RED BANK: CHANGES EYED AT BASIE FIELDS

Under the proposal, most of Henry Street would be eliminated and a new playground built alongside Mohawk Pond. (CME Associates graphic. Click to enlarge.)

By JOHN T. WARD

A street that effectively serves as shortcut past the main entrance to Count Basie Fields would be closed to traffic under a concept plan discussed by the Red Bank council Wednesday night.

Henry Street and Mohawk Pond as seen in 2017. The new playground would be built on the grassy area at left. (Photo by John T. Ward. Click to enlarge.)

The closure of most of Henry Street is one element of a plan approved by the council for submission to the Monmouth County Open Space program, which provides grants up to $250,000 to municipalities for recreational aims.

At the council’s workshop session, engineering consultant Laura Neumann of CME Associates outlined a plan to relocate the existing playground from Basie Fields to a grassy area adjacent to Mohawk Pond.

She estimated the project would cost about $417,000, half of which the county grant would cover, with the borough responsible for the balance.

As part of the project, Neumann said the the administration was also “looking at” changes that would turn South Pearl Street into a dead end where it meets Henry Street. That would require vehicles to access Basie Fields via Henry Street from Newman Springs Road, she said.

The existing parking lot would dead-end at South Pearl Street, where there’s now an access driveway.

Business Admininstrator Ziad Shehady said one aim of the proposal is “to activate the area around Mohawk Pond,” where families picnic. Having children in a playground “across the street, out of sight, probably isn’t ideal from a parenting perspective,” he said.

Asked by Councilman Michael Ballard why the playground was being moved, Neumann said she had heard concerns that it was “in an awkward location, and this would enable us to repurpose that area in the future.”

A new path around the trout-stocked pond and upgraded parking lot for visitors were completed last year.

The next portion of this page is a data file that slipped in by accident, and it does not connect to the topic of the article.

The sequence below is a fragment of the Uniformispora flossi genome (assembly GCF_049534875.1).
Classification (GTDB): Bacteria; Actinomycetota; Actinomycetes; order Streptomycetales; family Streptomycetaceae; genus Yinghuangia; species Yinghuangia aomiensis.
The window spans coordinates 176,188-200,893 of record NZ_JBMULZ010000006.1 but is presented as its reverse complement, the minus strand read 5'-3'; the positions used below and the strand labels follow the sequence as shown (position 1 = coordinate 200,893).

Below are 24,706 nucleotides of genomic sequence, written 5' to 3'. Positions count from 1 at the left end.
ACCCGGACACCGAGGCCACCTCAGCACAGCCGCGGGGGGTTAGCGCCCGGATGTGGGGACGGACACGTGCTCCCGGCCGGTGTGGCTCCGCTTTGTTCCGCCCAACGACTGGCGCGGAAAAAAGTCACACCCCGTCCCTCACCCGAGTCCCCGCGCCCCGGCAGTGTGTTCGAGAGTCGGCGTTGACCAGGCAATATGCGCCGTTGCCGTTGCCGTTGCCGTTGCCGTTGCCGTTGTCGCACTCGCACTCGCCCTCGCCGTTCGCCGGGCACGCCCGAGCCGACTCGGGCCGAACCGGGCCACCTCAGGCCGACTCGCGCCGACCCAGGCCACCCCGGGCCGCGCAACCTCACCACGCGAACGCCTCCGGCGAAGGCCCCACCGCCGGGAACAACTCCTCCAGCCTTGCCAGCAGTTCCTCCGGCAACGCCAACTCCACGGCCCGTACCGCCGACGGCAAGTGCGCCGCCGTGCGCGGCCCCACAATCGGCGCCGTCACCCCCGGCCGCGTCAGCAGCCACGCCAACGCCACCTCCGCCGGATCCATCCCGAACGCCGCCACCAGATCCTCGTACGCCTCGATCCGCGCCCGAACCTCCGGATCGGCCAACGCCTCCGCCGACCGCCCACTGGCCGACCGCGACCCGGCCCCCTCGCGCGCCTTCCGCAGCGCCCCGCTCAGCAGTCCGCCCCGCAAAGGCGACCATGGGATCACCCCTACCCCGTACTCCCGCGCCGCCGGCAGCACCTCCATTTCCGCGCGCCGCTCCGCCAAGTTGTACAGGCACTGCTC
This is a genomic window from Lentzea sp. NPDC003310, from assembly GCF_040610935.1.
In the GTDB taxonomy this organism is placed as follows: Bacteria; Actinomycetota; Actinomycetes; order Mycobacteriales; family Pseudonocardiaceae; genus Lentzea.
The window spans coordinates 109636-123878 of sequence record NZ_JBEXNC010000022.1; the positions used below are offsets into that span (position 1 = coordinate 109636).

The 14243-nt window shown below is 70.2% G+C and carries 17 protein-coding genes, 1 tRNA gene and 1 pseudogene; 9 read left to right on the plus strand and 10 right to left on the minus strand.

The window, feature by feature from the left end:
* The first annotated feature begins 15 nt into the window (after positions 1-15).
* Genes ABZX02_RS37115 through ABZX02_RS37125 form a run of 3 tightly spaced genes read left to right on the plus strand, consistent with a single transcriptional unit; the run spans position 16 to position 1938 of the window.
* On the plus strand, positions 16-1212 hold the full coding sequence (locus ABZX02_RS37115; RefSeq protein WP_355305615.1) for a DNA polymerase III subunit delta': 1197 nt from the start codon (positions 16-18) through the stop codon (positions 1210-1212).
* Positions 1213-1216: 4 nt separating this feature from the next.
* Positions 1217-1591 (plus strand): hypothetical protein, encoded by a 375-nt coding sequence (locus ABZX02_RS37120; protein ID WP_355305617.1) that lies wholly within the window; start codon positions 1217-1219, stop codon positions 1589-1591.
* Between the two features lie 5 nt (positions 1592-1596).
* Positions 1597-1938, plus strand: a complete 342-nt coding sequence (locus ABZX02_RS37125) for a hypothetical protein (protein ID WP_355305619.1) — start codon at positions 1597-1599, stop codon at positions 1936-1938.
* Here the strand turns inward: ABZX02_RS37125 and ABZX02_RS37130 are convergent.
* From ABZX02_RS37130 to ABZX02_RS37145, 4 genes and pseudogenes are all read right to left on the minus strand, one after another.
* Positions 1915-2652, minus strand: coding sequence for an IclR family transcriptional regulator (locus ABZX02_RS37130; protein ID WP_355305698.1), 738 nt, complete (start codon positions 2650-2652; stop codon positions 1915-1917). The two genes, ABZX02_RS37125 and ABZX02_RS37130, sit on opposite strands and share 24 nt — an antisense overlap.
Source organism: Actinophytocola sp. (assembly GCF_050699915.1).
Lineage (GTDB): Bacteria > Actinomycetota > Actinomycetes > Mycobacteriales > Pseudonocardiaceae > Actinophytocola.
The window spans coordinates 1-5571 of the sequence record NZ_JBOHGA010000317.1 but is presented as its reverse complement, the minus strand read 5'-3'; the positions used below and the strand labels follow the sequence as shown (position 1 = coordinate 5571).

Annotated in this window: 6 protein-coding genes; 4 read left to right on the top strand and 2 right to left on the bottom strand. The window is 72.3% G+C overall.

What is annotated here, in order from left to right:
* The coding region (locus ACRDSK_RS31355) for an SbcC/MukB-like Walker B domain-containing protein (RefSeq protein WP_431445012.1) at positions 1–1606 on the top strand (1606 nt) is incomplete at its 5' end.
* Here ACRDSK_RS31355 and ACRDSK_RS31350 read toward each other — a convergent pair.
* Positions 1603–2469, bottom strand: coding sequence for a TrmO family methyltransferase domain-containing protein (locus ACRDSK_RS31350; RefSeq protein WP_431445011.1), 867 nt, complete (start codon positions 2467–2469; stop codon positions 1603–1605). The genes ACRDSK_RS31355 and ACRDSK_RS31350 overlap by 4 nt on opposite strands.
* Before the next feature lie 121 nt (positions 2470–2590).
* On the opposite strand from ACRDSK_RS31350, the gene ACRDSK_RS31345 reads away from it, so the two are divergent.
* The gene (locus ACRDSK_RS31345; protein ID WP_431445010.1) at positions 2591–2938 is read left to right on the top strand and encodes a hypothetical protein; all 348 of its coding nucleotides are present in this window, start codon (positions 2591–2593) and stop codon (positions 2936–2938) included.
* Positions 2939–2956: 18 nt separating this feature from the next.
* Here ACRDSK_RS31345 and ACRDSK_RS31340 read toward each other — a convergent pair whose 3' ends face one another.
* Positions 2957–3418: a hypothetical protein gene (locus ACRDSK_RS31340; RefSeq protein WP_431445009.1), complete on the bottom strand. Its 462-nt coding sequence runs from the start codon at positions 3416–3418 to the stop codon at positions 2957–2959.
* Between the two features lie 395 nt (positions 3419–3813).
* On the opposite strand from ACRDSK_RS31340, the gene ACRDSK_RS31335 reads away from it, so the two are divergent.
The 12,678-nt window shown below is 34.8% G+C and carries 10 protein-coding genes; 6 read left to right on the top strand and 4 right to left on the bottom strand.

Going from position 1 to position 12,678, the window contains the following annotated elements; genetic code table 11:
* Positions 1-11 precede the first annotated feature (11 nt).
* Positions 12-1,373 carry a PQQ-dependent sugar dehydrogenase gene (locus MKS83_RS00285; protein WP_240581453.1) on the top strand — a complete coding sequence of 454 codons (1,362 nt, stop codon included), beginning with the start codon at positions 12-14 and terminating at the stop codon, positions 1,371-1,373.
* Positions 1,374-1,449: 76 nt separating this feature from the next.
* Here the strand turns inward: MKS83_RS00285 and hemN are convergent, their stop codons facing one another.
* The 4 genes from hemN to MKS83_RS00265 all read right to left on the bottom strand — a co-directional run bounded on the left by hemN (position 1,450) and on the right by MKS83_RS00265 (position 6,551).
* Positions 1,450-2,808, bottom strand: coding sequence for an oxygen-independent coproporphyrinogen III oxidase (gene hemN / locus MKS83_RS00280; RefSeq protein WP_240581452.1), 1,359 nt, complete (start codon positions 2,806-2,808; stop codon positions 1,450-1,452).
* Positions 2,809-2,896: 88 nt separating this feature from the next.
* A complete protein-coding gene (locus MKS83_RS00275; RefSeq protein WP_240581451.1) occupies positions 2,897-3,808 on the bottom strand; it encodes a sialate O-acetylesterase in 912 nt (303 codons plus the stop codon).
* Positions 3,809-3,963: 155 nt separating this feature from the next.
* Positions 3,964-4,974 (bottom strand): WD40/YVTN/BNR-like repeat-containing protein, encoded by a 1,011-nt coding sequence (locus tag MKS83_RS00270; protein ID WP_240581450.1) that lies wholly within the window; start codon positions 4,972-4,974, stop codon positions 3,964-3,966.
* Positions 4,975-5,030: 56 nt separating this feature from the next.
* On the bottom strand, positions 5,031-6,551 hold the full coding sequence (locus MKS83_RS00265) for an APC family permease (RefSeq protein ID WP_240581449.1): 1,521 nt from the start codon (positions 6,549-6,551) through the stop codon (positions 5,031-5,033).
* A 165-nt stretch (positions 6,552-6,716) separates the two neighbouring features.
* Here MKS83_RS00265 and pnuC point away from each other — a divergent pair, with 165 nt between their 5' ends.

Additionally, Shehady said, the current playground site is being “debated or rather discussed or kind of considered for a community center by the Redevelopment Agency.”

The plan “cuts off a cut-through through South Pearl Street,” said Councilman Erik Yngstrom, liaison to the recreation department. “The park will still have access from both sides, but people cutting through Count Basie Park won’t be able to do that to avoid the train” crossings on Drs. Parker Boulevard and Newman Springs Road, he said.

Chief Darren McConnell said the police department “constantly get complaints about cut-through traffic.” Under the proposal, nearby residents would have “the small inconvenience” of having to use Drs. Parker Boulevard instead of Henry Street, but would no longer have cut-through traffic on their streets.

He said buses could park on Mohawk Lane, alongside the substation, and children could walk directly into the park without having to cross a trafficked street.

“We think overall, it’s a much better, much safer scenario than what we have there now,” McConnell said.

A gate to be installed at the western end of the existing 80-spot parking lot could be opened during emergencies or to allow traffic to exist after games or special events he said, but would otherwise it would be closed.

During the public comment session, South Pearl Street resident Rosaleen Perry endorsed the plan, even though it would force her and her neighbors to contend with traffic backups on Drs. Parker Boulevard.
She said speed bumps on her street, rather than deterring traffic, simply serve as a “launching pad” for vehicles speeding to and from Newman Springs Road.
“So a dead-end would be a good idea,” she said. “I think it would work well.”

The plan has not yet gone before the Recreation Committee, which includes residents, said Yngstrom. “This is just for the application to the Open Space” program, he said. If the grant is awarded, the committee and council could “tweak” the concept.

Monmouth County announces the grant awards in December, setting in motion projects that typically take several years to complete.

Here’s the resolution.

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